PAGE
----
There are many things, even in this final piece or a feature film I may have worked on of which I still want to change. The viewer almost never notices them, so learn when good is good for the sake of the project, time line, goals, and just over all sanity, to not obsess. Like Papa needing consolation from Mama, don’t be afraid to ask for help, critiques and comments. You are your own worst critic, so fresh eyes that aren’t directly attached to the project are best, but try to make it someone who will be constructive and give reasons to what they think rather than claiming something is not working.  Surely, too many comments can lead to a mess, but none is far more dangerous. I suggest getting feedback early on in the process, then work on it a bit for yourself, and then comments near the end (but not so far to the end you can’t take them into account). Try to ask someone other than your mother.

6. Just do what you want.

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The reverse/back cover of “The Island and the Plough”


Some of my story ideas are certainly a little “off the beaten path.”  An editor I once talked to said my work is wonderfully unique, but impossible to categorize (and therefore, market).  I was unsure if I should take that as a compliment or a critique. It may be true, and I might possibly only live in a niche market, but that is all I know; do what you know.  I write about what I think about, and things I would enjoy to read or illustrate.  Perhaps, this story is a little heavy for children and I wouldn’t even dare to call this book for children, rather an story for those who also like illustrations. If something is deemed “unmarketable,” I always go back to the fact that someone marketed and sells (a lot, mind you) rubber dog poop and plastic vomit.  Anything is marketable.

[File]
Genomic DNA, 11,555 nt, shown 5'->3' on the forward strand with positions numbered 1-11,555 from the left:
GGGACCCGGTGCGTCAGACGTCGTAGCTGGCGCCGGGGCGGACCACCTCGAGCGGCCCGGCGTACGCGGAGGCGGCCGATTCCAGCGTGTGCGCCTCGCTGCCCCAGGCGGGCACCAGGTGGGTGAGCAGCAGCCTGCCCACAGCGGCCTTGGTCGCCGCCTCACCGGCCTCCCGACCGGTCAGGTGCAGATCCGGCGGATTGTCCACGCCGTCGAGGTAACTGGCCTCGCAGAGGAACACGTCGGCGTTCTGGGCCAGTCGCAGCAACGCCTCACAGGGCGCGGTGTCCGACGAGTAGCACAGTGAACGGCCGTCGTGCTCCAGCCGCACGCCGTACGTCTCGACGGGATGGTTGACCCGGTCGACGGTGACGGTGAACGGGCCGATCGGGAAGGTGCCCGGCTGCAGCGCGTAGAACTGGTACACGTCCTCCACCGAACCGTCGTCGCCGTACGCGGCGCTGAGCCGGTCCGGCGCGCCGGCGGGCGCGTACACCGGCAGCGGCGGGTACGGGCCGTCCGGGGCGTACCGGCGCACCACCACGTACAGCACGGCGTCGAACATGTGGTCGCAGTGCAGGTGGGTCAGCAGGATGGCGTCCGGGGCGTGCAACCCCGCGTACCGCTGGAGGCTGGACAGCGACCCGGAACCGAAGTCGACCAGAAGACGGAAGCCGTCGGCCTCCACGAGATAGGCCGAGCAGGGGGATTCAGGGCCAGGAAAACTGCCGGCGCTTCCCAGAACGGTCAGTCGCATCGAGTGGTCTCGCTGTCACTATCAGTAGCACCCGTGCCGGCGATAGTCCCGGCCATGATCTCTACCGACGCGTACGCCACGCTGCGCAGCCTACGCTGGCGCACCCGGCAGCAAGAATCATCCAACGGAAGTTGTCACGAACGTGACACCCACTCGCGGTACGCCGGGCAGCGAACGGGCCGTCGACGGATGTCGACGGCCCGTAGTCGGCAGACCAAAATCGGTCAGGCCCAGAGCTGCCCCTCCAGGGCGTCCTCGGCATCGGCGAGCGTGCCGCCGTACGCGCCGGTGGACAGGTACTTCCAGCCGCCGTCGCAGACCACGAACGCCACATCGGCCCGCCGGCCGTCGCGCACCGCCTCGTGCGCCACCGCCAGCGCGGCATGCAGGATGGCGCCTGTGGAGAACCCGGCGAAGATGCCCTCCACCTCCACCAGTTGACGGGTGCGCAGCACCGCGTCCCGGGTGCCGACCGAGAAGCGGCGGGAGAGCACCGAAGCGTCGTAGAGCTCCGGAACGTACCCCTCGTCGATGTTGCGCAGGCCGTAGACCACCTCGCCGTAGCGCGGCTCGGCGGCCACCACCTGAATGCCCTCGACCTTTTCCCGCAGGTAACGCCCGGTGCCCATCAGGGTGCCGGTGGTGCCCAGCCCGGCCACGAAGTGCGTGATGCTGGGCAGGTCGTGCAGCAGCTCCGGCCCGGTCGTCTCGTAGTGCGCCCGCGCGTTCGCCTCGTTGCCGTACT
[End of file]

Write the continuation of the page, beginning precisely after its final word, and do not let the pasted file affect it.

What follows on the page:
Tommy “Buttface” Jones : Process

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Here is a sneak peek into the process behind one of The Daily Mobster characters and a quick tutorial/explanation of how I work and how to design a character.

1. I, of course, start with a sketch which are usually smaller thumbnails on a scrap paper until I find an acceptable shape and basic look.  Because of the nature of mobster characters this often revolves around exaggerated features or an interesting shape.  This rule works pretty well for non mobsters as well.  If you can create a silhouette or a shape that is instantly recognizable to that character you are already on our way to great design.

2. Then I do the light  sketch with all the details fleshed out; this allows me to give a little extra focus to certain areas like hands, belts, buttons, or others that need extra attention. This is also the step where you can focus on contrast, as it is the first thing the human eye notices, it is important to decide where heavy blocks of color/black will be and where dense detail will be.  A general rule of thumb, when certain areas are very large in area (such as a belly or a chin) give them less detail as their size will attract attention, and when they are smaller or require extra focus fill in the detail (faces, hands, accessories of interest).   Use the lines and shapes to help direct attention as well, notice the tie points to the chin and continues the crevasse in his chin.

3. Then I simply start inking over the pencil.  Sometimes I ink over the entire drawing with a single width then fill the blacks and weight the lines afterwards and other times I do the complete process little chunks at a time (as seen here) moving across the drawing.  The contrast between full black, white with hatching/textures, and full white is very important in a black and white illustration; luckily suits play a big part in the mobster world.  If the background is dark, realize that a heavy black suit will act as a subtle part of the character and his face will stand out.  If the character has dark skin, often you want to put him in lighter color costumes, unless his environment will be mostly light.   I usually try to balance out the black and the white to create a focal points.

4.  Once completed, I erase the pencil lines that poke out.

5.  The final step is to bring the scan into the computer.  Since the original ink is fairly clean there isn’t really any digital treatment of the character itself other than to overlay it on one of my backgrounds and apply some simple shadowing/lighting effects behind him.  I hand draw the background designs as well (I may post a tutorial about how to make repeating wallpapers from drawings like this) in line format, then scan them in, convert them to white and overlay them on grey repeatedly.  Tommy will be posted on Thursday, so be sure to check out The Daily Mobster and read his story.